Texas Bans Reality TV Policing Shows

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The Texas Legislature has passed a bill that would make it illegal for law enforcement agencies to authorize reality television crews to film officers on duty, reports The New York Times. James Talarico, the Democratic state representative who introduced the legislation, cited an investigation by The Austin American-Statesman, which reported last year that law enforcement officers in Williamson County, Texas, were more violent when the “Live PD” cameras were rolling. The bill, which the Legislature passed with bipartisan support on May 13, is named after Javier Ambler II, a 40-year-old father of two who died in 2019 after Williamson County officers forcibly arrested him in front of a “Live PD” camera crew. That show was taken off the air in June. So was “Cops,” which had beamed arrests, confrontations and car chases to televisions across the United States for decades.  Editor’s Note: the Statesman story was a runner-up in this year’s John Jay Harry Frank Guggenheim Awards for Excellence in Criminal Justice Reporting.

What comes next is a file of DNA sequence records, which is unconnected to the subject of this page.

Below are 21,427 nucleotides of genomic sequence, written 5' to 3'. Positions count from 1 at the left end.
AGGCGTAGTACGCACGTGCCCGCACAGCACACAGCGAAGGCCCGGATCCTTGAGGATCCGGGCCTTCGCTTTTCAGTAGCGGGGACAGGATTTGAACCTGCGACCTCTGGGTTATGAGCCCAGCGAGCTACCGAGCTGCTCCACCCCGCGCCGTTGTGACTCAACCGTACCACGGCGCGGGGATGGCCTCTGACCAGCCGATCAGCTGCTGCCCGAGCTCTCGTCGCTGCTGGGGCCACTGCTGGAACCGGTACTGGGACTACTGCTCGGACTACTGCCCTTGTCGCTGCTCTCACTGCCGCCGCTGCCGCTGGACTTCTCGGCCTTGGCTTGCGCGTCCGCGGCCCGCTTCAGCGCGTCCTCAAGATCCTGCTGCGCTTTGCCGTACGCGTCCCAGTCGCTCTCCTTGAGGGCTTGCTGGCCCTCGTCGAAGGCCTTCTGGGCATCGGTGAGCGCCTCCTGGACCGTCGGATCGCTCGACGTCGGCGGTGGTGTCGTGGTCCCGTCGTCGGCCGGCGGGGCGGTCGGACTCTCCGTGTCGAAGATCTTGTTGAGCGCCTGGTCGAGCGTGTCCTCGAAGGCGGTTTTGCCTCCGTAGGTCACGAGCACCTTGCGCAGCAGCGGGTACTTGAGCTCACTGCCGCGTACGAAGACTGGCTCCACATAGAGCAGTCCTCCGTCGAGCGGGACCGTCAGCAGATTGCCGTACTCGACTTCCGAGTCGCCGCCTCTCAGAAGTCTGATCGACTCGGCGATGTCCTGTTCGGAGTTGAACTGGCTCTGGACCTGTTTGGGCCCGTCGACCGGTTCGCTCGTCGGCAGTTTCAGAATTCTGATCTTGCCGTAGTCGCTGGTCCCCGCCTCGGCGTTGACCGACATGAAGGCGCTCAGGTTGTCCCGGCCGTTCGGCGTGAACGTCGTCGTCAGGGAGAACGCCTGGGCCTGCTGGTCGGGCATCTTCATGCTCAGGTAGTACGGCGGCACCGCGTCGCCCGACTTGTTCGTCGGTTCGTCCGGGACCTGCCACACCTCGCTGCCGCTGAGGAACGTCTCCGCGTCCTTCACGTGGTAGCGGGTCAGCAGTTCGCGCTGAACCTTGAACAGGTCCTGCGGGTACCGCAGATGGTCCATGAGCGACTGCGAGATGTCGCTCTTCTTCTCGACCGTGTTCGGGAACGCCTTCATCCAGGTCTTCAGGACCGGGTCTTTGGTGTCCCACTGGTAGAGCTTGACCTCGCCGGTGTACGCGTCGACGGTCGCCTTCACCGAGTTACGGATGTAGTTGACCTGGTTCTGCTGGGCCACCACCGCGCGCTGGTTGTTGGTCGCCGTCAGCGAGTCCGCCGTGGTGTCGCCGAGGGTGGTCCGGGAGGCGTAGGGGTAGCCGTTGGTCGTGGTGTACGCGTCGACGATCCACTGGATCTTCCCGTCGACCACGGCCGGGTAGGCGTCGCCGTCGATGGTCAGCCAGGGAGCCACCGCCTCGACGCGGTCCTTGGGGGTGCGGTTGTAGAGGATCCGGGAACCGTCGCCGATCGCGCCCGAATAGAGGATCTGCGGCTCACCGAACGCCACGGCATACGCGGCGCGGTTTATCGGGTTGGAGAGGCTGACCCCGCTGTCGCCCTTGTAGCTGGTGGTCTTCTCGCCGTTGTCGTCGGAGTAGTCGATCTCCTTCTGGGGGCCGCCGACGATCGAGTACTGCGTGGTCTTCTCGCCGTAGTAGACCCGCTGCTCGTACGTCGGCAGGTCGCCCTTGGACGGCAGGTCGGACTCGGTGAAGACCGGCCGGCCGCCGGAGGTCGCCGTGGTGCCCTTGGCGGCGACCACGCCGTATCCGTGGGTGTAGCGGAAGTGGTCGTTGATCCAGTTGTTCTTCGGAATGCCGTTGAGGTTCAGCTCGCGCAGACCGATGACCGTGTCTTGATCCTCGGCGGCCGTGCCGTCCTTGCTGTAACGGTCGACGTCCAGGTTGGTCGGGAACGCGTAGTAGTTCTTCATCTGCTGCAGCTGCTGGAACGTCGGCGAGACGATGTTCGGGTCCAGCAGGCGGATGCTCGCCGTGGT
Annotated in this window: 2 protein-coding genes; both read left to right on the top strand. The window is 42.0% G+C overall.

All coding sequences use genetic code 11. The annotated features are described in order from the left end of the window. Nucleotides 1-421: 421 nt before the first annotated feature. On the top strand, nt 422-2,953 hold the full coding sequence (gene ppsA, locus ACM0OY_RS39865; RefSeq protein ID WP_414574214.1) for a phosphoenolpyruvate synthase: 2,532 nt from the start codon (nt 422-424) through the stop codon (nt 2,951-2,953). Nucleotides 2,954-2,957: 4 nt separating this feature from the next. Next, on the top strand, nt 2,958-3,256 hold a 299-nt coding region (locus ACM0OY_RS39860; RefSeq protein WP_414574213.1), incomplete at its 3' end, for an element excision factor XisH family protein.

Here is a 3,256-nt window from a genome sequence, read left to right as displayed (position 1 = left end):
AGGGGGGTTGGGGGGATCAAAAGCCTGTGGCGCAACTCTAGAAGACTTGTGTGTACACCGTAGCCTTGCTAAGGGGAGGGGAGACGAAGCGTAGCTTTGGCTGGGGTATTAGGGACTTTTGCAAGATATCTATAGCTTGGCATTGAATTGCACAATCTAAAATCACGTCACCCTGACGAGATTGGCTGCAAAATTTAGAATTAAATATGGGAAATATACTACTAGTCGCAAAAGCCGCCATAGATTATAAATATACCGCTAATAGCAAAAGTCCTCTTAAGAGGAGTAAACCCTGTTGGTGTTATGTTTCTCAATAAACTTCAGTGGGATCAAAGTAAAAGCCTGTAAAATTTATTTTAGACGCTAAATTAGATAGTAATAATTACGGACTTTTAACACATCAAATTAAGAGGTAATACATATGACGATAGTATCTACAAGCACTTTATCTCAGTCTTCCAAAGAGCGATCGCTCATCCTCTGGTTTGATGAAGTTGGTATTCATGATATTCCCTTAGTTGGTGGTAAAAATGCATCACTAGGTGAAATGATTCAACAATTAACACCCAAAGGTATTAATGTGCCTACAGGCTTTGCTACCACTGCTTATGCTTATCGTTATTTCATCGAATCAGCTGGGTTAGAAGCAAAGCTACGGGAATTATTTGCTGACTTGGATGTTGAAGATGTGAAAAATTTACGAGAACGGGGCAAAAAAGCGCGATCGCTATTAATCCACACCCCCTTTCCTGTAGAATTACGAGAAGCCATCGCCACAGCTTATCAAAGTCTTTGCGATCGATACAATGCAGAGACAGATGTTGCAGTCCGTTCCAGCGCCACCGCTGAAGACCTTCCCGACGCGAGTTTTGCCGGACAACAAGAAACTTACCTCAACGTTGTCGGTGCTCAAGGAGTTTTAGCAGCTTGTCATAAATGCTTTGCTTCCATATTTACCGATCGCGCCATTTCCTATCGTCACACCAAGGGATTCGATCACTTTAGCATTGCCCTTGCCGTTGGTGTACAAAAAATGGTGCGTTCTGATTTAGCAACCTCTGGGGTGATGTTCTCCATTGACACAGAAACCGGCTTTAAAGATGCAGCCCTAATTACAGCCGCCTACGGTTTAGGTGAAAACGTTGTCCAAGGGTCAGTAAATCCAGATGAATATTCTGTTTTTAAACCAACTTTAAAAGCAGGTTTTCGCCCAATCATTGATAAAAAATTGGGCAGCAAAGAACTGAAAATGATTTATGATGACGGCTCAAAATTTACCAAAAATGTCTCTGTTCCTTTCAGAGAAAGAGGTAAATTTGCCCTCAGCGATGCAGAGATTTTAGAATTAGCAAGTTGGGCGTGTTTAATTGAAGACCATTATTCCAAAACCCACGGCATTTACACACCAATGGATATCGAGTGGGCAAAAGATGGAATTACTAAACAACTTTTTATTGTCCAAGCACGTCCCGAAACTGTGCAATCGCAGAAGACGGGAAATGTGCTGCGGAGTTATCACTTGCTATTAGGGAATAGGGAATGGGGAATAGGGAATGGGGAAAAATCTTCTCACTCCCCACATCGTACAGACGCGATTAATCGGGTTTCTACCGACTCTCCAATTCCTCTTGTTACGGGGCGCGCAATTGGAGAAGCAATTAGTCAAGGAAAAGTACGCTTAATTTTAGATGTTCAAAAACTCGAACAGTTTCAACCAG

The cancellations came amid nationwide protests over the police killing of George Floyd in Minneapolis. They also followed years of campaigning by the racial justice organization Color of Change, which had been pushing networks to drop “Cops” since at least 2013. However, while supporters applauded the new bill, with two flagship policing programs already canceled, it is unclear whether the law would have any immediate effect if approved by Gov. Abbott. Meanwhile, Hawkins, Tx., Chief Manfred Gilow, the subject of a reality policing program called “Der Germinator,” argued that the program should be allowed to continue, characterizing it as more of a documentary than a reality show. He said it offered German viewers a glimpse of life in the United States, as well as a cautionary tale about the consequences of crime. “I think it is positive,” Chief Gilow said. “But you will have some people just hating it because they hate the police.” He added that the show did not violate anyone’s rights and blurred the faces of people who did not consent to be filmed.

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